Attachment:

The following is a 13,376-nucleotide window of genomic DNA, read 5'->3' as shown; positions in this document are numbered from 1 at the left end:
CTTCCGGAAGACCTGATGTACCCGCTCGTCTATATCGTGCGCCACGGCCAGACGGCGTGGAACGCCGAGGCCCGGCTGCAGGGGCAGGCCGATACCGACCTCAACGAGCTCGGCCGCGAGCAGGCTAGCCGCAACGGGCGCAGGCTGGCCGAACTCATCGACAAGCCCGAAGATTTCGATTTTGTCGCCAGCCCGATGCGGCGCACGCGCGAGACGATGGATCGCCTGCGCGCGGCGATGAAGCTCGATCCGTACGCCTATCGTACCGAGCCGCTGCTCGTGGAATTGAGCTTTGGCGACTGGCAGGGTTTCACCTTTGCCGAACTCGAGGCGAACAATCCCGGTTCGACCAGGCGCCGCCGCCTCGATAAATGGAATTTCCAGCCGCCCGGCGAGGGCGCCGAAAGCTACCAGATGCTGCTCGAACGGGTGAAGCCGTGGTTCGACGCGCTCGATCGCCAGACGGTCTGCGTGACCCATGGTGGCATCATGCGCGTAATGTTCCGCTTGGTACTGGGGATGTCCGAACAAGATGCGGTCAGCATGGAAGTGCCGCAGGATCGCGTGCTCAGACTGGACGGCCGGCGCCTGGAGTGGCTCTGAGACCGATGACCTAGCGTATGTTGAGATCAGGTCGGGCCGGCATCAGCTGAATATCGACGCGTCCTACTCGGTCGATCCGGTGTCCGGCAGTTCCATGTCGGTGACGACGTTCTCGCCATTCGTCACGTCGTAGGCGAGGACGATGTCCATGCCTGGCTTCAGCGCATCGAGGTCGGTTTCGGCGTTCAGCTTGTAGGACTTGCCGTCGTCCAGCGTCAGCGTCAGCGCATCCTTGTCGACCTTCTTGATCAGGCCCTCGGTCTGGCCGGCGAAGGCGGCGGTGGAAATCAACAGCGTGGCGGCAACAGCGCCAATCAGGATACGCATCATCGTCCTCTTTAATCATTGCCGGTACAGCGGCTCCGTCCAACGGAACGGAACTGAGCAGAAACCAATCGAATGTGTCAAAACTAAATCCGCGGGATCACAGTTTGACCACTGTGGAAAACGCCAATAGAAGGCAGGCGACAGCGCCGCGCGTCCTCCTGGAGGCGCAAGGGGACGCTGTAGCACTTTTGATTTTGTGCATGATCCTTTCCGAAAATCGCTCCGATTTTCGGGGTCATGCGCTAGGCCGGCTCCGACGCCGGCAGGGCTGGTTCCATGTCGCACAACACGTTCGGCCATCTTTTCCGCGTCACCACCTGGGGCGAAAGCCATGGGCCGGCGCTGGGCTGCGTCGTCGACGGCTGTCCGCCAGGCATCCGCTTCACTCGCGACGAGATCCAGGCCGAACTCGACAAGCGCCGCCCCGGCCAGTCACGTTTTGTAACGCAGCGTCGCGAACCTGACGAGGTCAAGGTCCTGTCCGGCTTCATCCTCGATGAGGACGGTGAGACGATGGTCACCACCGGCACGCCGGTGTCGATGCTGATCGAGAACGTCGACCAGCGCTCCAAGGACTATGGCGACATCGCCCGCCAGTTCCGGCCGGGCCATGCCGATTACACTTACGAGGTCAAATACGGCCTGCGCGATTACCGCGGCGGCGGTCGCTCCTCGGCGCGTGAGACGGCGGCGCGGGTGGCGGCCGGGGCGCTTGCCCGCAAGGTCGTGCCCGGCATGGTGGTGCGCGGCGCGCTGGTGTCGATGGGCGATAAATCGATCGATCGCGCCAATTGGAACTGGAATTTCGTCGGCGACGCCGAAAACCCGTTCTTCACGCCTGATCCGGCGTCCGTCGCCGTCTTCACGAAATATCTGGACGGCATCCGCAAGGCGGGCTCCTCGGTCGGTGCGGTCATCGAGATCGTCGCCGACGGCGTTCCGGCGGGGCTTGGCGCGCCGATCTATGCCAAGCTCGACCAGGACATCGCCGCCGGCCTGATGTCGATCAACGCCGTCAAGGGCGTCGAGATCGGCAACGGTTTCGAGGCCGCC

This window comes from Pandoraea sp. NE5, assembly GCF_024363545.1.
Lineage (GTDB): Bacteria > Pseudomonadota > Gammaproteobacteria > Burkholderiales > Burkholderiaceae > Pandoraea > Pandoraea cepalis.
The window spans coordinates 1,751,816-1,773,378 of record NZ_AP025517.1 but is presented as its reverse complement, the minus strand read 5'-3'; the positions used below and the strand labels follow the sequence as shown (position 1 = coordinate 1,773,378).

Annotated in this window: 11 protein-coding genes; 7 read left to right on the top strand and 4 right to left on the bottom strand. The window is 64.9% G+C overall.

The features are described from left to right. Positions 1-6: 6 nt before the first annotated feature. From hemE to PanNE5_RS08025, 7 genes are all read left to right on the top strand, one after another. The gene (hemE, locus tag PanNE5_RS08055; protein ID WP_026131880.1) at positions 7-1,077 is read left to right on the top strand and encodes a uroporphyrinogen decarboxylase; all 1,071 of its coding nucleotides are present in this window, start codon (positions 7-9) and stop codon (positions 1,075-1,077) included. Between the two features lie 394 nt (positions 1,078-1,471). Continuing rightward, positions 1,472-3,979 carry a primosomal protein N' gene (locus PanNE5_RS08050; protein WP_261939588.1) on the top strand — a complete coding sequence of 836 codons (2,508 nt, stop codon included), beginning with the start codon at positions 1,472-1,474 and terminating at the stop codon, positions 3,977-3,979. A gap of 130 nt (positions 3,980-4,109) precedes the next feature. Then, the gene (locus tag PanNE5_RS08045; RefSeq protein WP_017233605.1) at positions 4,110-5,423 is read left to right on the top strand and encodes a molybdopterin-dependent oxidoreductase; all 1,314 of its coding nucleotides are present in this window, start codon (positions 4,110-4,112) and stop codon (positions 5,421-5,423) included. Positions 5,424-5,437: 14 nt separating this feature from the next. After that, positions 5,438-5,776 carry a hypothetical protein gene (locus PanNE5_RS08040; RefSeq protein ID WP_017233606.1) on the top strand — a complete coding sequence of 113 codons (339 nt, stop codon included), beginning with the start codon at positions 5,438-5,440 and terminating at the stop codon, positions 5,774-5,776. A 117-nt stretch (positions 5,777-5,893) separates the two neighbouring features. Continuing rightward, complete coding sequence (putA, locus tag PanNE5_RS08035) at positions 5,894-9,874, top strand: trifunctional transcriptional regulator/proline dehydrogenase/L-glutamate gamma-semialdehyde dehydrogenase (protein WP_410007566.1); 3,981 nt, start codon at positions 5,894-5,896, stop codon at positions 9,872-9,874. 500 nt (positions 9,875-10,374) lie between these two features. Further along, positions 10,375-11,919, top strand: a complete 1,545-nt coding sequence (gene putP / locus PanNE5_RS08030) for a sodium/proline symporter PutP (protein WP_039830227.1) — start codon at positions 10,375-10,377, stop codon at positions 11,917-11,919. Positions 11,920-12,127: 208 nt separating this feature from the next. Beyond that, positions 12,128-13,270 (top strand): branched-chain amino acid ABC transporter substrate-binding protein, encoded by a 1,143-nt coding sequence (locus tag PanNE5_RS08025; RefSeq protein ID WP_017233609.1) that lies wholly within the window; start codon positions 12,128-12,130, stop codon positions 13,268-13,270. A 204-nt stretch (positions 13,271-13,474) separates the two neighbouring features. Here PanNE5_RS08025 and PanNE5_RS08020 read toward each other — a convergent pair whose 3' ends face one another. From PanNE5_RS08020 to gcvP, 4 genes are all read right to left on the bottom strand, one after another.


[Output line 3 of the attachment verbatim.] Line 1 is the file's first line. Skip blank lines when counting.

This window comes from Pandoraea sp. NE5, assembly GCF_024363545.1.